In crafting relief at that time, the district court underscored, the “urgency of the situation and the complexity of the many interests to be reconciled require Defendants to do more than prepare an Environmental Impact Statement and issue a new final rule. Both the future of the Rio Grande silver [sic] minnow and the Middle Rio Grande Valley stand at imminent risk.” Id. at 1193 (emphasis added). The court left the designation of critical habitat in place, however, while ordering FWS to issue a new rule to take effect within 120 days, ordered the Secretary to prepare an EIS, and urged his federal representatives to “fully and earnestly participate in mediation now being conducted” in a parallel action. Id. at 1193.
Although FWS proposed a new critical habitat designation on June 6, 2002, see Designation of Critical Habitat for the Rio Grande Silvery minnow, 67 Fed.Reg. 39206 (June 6, 2002) (to be codified at 50 C.F.R. pt. 17), the Secretary did not conduct an EIS, instead, appealing that portion of the court's injunction to allow FWS to reconsider whether an EIS was necessary. In Middle Rio Grande Conservancy Dist. v. Norton, 294 F.3d 1220, 1225 (10th Cir.2002), we rejected this argument, recalling that “FWS' compliance with NEPA and the ESA has been marked by massive delays and inadequate decision-making,” which fully exacerbated the status of the Rio Grande silvery minnow. Id. at 1226. “These delays and irrational decisions come at the expense of the Silvery Minnow, officially endangered for nearly eight years. As FWS recognizes, damming, channelization, and the introduction of nonnative predatory fish have decimated the Silvery Minnow population [which] currently occupies only five percent of its historic range.” Id. We agreed that preparation of an EIS was essential given the “overwhelming evidence that the designation will significantly affect the quality of the human environment ․ [and] require pervasive changes in the distribution of Middle Rio Grande riverwater resulting in the reduction of irrigated agriculture acreage.” Id. at 1227.
What “significantly” affects impact under NEPA includes a determination of “the degree to which the effect ․ will be ‘highly controversial.’ ” Id. at 1229; 40 C.F.R. § 1508.27(b)(4). Because the record fully established “the effects of water reallocation and curtailment of river maintenance are significant” and “controversial,” id. at 1229, we instructed FWS and the federal agencies, especially BOR, responsible for managing and operating the dams, reservoirs and other projects slicing this span of the Middle Rio Grande, to insure “any action” proposed is “not likely to jeopardize the continued existence of any endangered species,” 16 U.S.C. § 1536(a)(2), a duty, we warned, which might require reallocating the already fully appropriated waters of the Rio Grande. Id. at 1230.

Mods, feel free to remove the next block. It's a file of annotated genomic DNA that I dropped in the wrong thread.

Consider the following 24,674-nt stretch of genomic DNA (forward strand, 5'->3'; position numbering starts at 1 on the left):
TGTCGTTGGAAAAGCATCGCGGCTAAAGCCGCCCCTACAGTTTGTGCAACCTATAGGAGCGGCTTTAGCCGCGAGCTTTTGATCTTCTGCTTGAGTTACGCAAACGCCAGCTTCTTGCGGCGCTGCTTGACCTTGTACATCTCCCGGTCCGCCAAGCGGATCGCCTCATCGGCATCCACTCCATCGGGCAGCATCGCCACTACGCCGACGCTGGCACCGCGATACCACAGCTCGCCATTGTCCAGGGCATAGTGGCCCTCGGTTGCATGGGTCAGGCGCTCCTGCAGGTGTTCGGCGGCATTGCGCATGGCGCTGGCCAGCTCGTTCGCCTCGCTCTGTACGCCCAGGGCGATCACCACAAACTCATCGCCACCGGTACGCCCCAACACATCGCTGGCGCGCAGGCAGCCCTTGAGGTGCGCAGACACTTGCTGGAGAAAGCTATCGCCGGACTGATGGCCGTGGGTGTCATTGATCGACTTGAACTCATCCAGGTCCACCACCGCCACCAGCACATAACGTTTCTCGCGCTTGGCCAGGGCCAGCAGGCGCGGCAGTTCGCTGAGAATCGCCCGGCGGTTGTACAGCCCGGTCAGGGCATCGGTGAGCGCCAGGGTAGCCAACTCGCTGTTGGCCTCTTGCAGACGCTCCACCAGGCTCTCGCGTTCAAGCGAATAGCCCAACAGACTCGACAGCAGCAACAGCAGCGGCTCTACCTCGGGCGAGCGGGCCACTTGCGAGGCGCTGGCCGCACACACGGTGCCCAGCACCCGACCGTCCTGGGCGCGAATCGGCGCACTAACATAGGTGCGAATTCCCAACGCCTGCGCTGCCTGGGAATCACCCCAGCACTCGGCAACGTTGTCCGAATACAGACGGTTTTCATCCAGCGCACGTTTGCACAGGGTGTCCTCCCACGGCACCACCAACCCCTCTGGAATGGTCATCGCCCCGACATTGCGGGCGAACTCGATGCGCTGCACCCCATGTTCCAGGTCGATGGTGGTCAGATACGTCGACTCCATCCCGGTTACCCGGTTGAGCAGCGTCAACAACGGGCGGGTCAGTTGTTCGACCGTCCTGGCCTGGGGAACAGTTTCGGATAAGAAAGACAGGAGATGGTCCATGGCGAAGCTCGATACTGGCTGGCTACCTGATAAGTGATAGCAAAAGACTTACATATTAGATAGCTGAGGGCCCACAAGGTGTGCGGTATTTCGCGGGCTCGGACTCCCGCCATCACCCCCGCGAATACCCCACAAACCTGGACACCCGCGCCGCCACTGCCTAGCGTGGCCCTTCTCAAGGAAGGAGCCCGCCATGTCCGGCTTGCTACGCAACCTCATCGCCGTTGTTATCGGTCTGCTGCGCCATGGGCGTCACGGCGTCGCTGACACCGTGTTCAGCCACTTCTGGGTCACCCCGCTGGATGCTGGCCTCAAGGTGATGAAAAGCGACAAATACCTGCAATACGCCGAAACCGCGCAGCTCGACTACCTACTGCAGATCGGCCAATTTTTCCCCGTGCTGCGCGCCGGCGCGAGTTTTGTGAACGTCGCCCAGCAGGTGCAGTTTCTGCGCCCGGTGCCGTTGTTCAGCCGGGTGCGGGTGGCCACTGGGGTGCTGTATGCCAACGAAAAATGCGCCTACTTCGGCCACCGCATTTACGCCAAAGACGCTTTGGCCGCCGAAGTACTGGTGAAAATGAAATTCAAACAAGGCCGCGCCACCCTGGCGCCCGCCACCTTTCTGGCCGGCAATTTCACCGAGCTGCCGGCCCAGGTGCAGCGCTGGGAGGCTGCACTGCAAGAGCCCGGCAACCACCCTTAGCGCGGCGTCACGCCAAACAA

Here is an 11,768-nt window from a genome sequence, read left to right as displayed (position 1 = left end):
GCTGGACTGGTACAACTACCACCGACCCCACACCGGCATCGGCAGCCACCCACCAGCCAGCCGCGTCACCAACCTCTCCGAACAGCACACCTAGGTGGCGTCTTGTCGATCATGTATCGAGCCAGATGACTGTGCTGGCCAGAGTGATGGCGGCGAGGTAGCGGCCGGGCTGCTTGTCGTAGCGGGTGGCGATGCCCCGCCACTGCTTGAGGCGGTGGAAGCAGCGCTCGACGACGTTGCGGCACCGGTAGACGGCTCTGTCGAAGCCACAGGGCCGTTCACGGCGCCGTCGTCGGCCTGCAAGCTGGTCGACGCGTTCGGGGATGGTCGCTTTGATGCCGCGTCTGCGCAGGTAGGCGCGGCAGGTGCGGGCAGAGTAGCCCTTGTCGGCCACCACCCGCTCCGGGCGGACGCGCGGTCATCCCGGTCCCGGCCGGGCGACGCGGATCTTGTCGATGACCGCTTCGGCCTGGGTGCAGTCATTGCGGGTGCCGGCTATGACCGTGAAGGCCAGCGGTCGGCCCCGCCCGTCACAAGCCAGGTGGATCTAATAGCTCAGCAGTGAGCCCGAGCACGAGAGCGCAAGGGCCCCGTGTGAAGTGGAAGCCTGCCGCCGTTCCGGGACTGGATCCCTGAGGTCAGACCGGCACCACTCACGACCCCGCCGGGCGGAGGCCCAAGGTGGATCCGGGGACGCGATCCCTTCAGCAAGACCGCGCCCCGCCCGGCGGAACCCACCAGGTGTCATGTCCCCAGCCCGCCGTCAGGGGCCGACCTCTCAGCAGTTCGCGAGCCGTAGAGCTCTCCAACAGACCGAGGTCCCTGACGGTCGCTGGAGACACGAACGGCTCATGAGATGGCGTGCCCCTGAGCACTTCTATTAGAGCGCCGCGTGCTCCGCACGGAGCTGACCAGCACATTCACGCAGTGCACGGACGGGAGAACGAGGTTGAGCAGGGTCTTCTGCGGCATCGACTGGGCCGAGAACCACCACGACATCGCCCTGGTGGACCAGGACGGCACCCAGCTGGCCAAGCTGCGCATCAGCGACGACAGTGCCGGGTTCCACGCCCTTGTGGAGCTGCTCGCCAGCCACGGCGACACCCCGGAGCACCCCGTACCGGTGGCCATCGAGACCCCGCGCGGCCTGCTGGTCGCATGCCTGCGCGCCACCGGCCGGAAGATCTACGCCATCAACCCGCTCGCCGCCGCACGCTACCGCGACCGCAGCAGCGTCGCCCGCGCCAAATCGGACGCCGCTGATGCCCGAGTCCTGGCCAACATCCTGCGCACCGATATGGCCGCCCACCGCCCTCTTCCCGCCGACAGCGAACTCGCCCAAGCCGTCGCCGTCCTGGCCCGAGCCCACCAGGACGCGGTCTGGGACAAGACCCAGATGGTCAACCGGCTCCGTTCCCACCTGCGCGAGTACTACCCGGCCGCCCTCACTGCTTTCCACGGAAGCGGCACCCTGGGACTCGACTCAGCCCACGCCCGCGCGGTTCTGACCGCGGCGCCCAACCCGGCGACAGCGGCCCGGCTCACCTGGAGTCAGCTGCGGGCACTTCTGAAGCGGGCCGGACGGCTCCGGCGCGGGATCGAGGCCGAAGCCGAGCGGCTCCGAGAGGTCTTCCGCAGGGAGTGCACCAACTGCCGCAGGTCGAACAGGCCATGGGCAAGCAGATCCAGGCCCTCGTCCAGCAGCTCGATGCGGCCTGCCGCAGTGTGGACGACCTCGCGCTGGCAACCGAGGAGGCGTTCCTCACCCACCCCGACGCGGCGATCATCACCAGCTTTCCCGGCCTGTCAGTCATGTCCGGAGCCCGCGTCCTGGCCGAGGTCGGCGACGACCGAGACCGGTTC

In the meantime, in April 2000, Plaintiffs, here, sought a preliminary injunction to compel BOR and the Corps to initiate consultations with FWS to implement their discretionary alternatives to maintain sufficient flows in the Middle Rio Grande to avoid jeopardy to the silvery minnow based on FWS' initial studies.6 On July 6, 2000, FWS initiated formal consultation with BOR and the Corps. Their consultations produced a final BO, on June 29, 2001, which found BOR's proposed actions in operating the federal water projects on the Middle Rio Grande would result in jeopardy to the silvery minnow. Plaintiffs then filed a second amended complaint adding Federal Defendants, FWS, the Secretary of the Interior, and the United States seeking review of the June 29, 2001 BO under the Administrative Procedures Act, 5 U.S.C. § 701 et seq. (APA), and alleging FWS violated the APA by issuing the BO without a reasonable and prudent alternative and failing to use the best scientific data as required by the ESA. Additionally, Plaintiffs alleged BOR and the Corps violated the ESA's procedural and substantive requirements by failing to consult fully with FWS over all their discretionary actions and by causing jeopardy and an unlawful taking of the silvery minnows under Section 7(a)(1) and Section 9 the ESA's substantive provisions.
In Order I, the district court upheld the June 29, 2002 BO after a comprehensive review of the ESA's procedural and substantive provisions and the plight of the Rio Grande silvery minnow. In its APA review, the court found the reasonable and prudent alternative, though permitting some intermittent drying of the river in the San Acacia reach, was not arbitrary and capricious. On Plaintiffs' consultation claim alleging BOR and the Corps have a duty to protect the silvery minnow more broadly, respectively, by limiting water deliveries under the Middle Rio Grande Project (MRGP) and the San Juan-Chama Project (SJCP) and altering the normal operations of Middle Rio Grande reservoir facilities, the court held, “BOR retains sufficient discretion over its river management and operations in the middle Rio Grande, specifically water deliveries under the Middle Rio Grande Project and under the San Juan-Chama Project, to require BOR to consult over those actions under Section 7(a)(2) of the ESA.” That conclusion derived from the ESA definition of “agency action,” which broadly embraced “any action authorized, funded, or carried out by such agency.” 16 U.S.C. § 1536(a)(2); 50 C.F.R. § 402.02 (emphasis added). In resolving this “more hotly contested issue, federal agency discretion,” the court looked both to the authorizing statute, the Reclamation Act, 43 U.S.C. § 372, the contracts governing BOR's allocations of water, and case law, in particular a trio of Ninth Circuit cases. Although the court found procedural violations of the consultation requirement in FWS' failure to expand the scope of consultation in a meaningful way by relying on BOR's own interpretation of its discretion, it credited FWS' “interim solution to avoid jeopardy in coordination with all the major players in the middle Rio Grande basin.” Order I at 44. This solution, it remarked, was achieved after “unprecedented attempts to come to grips with all the competing interests for a very limited water supply in the middle Rio Grande basin.” Id. Recognizing the circumstances were “complex, difficult to resolve, and evolving,” the district court applauded the Federal Defendants for protecting the silvery minnow “without altering water deliveries to federal contractors.” Id. at 44 (emphasis added).7